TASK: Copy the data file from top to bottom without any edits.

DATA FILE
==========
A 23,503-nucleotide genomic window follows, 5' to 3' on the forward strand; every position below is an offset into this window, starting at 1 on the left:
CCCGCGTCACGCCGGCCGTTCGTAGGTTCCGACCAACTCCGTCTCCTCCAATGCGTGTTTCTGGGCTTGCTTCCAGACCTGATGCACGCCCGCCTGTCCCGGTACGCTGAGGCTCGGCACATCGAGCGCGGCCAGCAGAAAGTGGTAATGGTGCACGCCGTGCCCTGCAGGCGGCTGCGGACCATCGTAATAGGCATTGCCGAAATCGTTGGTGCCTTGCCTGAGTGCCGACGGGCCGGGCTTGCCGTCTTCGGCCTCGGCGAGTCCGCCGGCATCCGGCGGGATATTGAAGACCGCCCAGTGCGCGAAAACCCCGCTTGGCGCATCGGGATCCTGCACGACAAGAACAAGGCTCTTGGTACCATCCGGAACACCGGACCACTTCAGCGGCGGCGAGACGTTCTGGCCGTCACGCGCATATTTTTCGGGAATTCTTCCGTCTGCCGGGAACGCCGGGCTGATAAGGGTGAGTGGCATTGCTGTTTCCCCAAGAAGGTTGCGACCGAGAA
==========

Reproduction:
A 23,503-nucleotide genomic window follows, 5' to 3' on the forward strand; every position below is an offset into this window, starting at 1 on the left:
CCCGCGTCACGCCGGCCGTTCGTAGGTTCCGACCAACTCCGTCTCCTCCAATGCGTGTTTCTGGGCTTGCTTCCAGACCTGATGCACGCCCGCCTGTCCCGGTACGCTGAGGCTCGGCACATCGAGCGCGGCCAGCAGAAAGTGGTAATGGTGCACGCCGTGCCCTGCAGGCGGCTGCGGACCATCGTAATAGGCATTGCCGAAATCGTTGGTGCCTTGCCTGAGTGCCGACGGGCCGGGCTTGCCGTCTTCGGCCTCGGCGAGTCCGCCGGCATCCGGCGGGATATTGAAGACCGCCCAGTGCGCGAAAACCCCGCTTGGCGCATCGGGATCCTGCACGACAAGAACAAGGCTCTTGGTACCATCCGGAACACCGGACCACTTCAGCGGCGGCGAGACGTTCTGGCCGTCACGCGCATATTTTTCGGGAATTCTTCCGTCTGCCGGGAACGCCGGGCTGATAAGGGTGAGTGGCATTGCTGTTTCCCCAAGAAGGTTGCGACCGAGAA